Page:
Satellite Radio Sector In Europe
[12-07-07 – Satellite News] While most of the satellite industry focused on C-band at the World Radiocommunications Conference (WRC-07), a pair of companies planning to launch satellite radio services in Europe were focused on an entirely different issue.
Both Ondas Media and WorldSpace are preparing to launch commercial satellite radio services in Europe. Delegates at WRC-07 discussed a potential revision of radio regulations that could be on the agenda at WRC-11, but Ondas and WorldSpace have reached different conclusions as to the potential impact these issues may have on satellite radio in Europe and their respective plans.
“The main issue was whether the agenda of WRC-2011 should include a potential revision of the radio regulation No. 22.2 for the band 1452-1492 megahertz. No. 22.2 currently requires HEO [highly elliptical orbit] systems to protect existing and future geostationary systems and provides that HEOs can’t claim protection from [geostationary satellites],” Tedros (Ted) Lemma, WorldSpace’s vice president of regulatory affairs, said. “The proposed revision, which was eventually rejected, was aimed at putting HEOs and geostationary networks on an equal footing.”
The proposal was submitted to WRC-07 by Europe at the behest of the Spanish administration, which has filed to launch a HEO system in L-band, Lemma said.
“Had the proposal been accepted, a lot of work would still have been required …, but as of today, one can say it is impractical to launch a HEO system in L-band because Rule 22.2 requires HEO should protect [geostationary] operations in that band. Moreover, there is no relief in sight for the HEO L-band proponents, for the decision was not to include the subject on the WRC 2011 agenda.”
Lemma believes this is bad news for Ondas. “Over the past few years, Ondas has been championing the introduction of a HEO system in L-band, leading to some confusion on whether a HEO system might be feasible for Europe,” he said. “In that sense, the outcome of WRC-07 has been so definitive in clarifying the regulatory playing field that Ondas has now reversed course announcing that it is joining the already heavily crowded field interested in S-band.”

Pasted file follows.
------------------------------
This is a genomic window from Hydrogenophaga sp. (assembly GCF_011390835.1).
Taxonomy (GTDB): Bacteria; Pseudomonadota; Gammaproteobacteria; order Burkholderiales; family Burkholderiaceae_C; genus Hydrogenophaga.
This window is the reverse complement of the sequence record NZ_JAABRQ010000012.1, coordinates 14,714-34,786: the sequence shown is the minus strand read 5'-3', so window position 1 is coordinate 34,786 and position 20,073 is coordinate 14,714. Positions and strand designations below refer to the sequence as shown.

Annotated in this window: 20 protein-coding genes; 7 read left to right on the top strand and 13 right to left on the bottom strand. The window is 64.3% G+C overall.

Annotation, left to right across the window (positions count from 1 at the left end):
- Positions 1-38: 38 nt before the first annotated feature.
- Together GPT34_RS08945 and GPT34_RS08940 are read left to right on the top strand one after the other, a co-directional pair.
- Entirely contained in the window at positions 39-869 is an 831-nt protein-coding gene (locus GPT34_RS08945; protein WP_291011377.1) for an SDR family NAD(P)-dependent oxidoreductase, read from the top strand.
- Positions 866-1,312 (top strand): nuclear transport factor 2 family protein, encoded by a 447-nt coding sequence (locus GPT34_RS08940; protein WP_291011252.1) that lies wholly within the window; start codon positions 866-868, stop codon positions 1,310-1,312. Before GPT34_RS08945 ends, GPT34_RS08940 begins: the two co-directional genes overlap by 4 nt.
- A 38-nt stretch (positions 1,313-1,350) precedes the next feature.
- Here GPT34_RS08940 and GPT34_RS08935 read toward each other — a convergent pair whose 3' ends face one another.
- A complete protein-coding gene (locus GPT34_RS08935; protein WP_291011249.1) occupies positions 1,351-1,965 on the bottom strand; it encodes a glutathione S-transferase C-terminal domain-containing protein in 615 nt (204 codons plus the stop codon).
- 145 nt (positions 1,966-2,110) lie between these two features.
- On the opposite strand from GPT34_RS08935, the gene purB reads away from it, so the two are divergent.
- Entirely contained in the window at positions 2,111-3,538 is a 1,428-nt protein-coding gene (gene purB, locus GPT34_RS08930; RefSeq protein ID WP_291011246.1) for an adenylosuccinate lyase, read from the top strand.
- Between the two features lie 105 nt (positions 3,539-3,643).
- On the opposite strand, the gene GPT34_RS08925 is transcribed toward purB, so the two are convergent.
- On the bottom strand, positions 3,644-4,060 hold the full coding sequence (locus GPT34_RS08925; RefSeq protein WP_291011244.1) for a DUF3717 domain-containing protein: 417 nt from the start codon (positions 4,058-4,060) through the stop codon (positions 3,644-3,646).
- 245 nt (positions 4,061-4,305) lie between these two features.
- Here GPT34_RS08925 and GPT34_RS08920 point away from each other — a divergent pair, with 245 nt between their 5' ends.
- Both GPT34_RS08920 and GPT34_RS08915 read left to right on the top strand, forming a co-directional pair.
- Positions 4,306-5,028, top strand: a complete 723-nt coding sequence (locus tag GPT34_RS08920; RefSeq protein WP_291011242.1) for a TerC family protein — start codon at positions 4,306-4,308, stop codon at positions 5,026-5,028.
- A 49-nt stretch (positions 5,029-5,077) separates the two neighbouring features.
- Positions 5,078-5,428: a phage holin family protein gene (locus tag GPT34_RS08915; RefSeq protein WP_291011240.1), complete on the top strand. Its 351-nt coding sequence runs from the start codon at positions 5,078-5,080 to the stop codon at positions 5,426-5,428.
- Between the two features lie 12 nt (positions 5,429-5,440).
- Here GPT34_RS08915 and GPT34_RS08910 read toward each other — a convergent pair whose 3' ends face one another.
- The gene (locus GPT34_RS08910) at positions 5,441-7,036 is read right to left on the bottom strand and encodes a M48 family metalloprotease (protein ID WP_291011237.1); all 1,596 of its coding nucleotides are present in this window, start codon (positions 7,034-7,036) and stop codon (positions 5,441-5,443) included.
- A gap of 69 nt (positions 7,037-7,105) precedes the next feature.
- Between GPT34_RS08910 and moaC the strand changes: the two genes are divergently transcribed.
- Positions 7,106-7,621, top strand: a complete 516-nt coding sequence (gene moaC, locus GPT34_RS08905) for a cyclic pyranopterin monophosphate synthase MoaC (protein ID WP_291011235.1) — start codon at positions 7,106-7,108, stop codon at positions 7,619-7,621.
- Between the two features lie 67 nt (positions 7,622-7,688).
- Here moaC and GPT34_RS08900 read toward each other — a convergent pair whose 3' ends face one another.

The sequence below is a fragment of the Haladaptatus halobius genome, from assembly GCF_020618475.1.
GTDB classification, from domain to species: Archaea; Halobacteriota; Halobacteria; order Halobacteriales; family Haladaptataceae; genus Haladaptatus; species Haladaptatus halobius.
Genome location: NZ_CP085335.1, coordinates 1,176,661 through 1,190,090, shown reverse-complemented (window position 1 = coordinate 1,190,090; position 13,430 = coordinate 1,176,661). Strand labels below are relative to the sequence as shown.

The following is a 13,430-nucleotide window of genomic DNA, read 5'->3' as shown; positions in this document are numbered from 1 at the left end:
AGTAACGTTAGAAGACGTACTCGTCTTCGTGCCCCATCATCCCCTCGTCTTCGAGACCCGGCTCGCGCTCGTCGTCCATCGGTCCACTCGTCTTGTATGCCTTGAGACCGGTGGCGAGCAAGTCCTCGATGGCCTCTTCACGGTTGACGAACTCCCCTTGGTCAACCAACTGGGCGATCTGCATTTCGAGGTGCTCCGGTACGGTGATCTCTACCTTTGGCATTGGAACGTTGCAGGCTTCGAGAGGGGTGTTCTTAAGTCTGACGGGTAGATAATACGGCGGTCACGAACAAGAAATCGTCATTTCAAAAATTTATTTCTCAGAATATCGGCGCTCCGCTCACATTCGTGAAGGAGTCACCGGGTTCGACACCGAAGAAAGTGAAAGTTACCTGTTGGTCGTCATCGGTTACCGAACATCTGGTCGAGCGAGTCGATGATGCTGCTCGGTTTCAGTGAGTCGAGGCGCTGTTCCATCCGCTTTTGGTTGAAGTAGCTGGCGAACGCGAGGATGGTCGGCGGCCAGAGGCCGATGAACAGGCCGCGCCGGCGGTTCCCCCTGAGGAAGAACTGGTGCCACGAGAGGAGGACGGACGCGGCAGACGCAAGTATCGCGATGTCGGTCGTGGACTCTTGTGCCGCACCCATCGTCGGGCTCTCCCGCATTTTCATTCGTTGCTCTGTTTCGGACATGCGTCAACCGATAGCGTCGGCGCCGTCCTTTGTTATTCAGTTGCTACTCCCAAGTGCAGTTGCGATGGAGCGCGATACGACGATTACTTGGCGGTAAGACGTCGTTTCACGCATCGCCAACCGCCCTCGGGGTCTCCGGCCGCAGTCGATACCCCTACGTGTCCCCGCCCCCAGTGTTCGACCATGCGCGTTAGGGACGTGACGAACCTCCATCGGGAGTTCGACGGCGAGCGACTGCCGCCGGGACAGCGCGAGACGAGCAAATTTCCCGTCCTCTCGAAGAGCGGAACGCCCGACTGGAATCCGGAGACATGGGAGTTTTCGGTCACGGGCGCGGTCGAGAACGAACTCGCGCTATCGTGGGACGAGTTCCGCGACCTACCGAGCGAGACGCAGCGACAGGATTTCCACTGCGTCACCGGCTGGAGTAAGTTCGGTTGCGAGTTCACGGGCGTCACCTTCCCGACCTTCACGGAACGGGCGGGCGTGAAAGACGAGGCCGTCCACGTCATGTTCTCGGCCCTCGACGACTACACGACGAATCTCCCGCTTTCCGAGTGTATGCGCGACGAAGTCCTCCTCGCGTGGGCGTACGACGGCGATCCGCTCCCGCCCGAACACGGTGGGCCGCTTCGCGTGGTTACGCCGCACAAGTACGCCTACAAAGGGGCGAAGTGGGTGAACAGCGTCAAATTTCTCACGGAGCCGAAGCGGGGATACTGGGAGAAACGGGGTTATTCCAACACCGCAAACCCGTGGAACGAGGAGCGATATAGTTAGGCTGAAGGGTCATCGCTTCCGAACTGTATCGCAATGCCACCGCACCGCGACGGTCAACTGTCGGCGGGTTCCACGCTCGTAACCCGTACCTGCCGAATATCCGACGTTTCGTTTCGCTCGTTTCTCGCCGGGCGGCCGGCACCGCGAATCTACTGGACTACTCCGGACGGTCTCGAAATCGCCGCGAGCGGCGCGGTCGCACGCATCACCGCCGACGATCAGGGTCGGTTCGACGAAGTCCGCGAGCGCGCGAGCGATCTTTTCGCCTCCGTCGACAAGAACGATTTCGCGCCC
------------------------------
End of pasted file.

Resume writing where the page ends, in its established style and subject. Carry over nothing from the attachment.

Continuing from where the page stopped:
Dave Krueger, COO of Ondas, dismissed claims that that events at WRC-07 were a major blow to the company’s plans. “Europe had proposed an agendum item for the next WRC that some studies be allowed in this intervening four-year period that would look at some of the technical complexities of these systems and how they would operate, and we simply supported that European position as one would expect,” he said. “That is why they created a European common position. At the end, there are 35-odd of these types of positions. The group sits down and decides which ones are the most important issues to address. You have to prioritize them. Europe itself decided this was not one of the highest priorities and we agreed with that. I think the recommendation was not to push forward.”
While Ondas is shifting its emphasis to S-band, the company’s position on L-band services has not changed, Krueger said. “We shifted our emphasis on the S-band due to the fact that our car customers told us they prefer the higher frequency equipment since it is easier to install in their cars and more similar to the equipment they are using in the U.S. for satellite radio.”
The challenge for both players ultimately will be to build profitable businesses in Europe. WorldSpace has received regulatory approval to offer services in Italy and hopes to begin operations by the end of 2008 and expand to additional markets in 2010.
“We already have an agreement in place with Fiat for both aftermarket and [original equipment manufacturing] available in three of their lines,” Lemma said. “The aftermarket service will be available throughout Fiat’s dealership network and we are looking at other distribution channels as well.”
Ondas announced a deal Dec.7 with Space Systems/Loral to begin work on developing an S-band satellite infrastructure and hopes to launch services in 2011, but the company is still in the process of raising the funding needed. In the meantime, Ondas plans to launch services via other outlets such as the Internet and other terrestrial platforms.
“We are very much on track in our fundraising activities, which is central to any project moving forward,” Krueger said. “We will continue to be working on those critical areas. We will continue to achieve our goals in launching services. Those services will be launched on a variety of platforms because of the appeal of the content itself. It is not something that is only for a reception in the automobile. If you look at the U.S, you can get XM and Sirius on boats, on aeroplanes, on your cell phone. We see this is going to be compelling on a number of different platforms and we will be rolling out these services as soon as we can in the next year.”